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Four Years Later, Couple Reflects on Shared Cancer Journey

Dan O'Brien and Jessica St. Clair shares how they survived cancer together.

A text flashed on Dan O'Brien's phone while he was casting one of his plays in 2015. "It is cancer," his wife, Jessica St. Clair, wrote. 

Six months later, as Jessica wrapped up her final chemotherapy treatment for stage 2 breast cancer, she received word that her husband had stage 4 colon cancer that had spread to his liver.

They were both younger than the standard screening ages for their cancers when they were diagnosed: Jessica was 38 and Dan was 42. Both sought treatment at Cedars-Sinai.


"It's a terrible, scary, frightening and sometimes deadly thing. You can come through it in a way where you feel happier and stronger. Your relationships are deeper. People come through for you in amazing ways"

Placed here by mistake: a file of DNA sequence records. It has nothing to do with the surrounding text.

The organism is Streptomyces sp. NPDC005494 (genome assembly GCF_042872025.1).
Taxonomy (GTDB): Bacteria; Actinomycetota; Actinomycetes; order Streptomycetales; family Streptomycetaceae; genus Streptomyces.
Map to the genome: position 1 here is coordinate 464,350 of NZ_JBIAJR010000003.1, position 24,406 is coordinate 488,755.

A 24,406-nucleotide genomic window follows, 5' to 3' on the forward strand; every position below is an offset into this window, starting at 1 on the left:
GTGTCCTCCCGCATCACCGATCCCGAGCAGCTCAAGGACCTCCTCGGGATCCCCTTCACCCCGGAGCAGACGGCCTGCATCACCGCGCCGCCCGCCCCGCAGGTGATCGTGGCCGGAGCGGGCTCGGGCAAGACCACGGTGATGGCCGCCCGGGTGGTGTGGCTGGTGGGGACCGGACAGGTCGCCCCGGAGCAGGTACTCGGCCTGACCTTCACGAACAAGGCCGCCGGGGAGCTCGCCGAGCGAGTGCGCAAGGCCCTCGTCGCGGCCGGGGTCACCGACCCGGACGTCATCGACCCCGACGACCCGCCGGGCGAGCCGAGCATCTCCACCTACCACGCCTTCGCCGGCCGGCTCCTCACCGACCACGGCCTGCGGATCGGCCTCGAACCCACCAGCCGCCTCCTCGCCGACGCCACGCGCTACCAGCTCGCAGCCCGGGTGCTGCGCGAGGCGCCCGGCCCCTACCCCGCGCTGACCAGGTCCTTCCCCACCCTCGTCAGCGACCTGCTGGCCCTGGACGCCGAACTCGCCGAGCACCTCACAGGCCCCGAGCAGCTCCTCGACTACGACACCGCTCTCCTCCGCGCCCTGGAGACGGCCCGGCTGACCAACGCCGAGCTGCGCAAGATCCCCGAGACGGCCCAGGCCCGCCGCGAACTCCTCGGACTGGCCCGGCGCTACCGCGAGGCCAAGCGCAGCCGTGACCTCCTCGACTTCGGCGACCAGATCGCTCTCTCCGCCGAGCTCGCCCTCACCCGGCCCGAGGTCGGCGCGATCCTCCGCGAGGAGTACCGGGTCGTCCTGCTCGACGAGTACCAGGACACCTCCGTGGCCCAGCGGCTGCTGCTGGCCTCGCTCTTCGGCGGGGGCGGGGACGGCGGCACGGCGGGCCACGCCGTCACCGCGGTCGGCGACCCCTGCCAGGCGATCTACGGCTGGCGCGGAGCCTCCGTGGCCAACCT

"I remember one dark moment wondering, 'Am I always going to feel sad like this? Am I always going to feel scared?'" Jessica says. "Now when I meet someone who is in that same place, I tell them the thing I could hardly believe the first time I heard it: 'You're going to be OK. More than that. You're going to be happier when you're done with this than you were before.'"

Jessica is an actor, whose many credits include HBO's Avenue 5 and a comedy series she created and starred in with her best friend Lennon Parham, Playing House. Dan is an award-winning playwright and poet. 



As artists, they avoid clichés as a rule. Now they joyfully admit some clichés have come true for them: They appreciate life more. They take more risks in pursuing the things that make them happy and sharing their stories through their art. They're closer to their friends.

"It's a terrible, scary, frightening and sometimes deadly thing," Dan says. "You can come through it in a way where you feel happier and stronger. Your relationships are deeper. People come through for you in amazing ways"

"Cancer hacks"

Cedars-Sinai Hematology/Oncology specialist Philomena F. McAndrew, MD.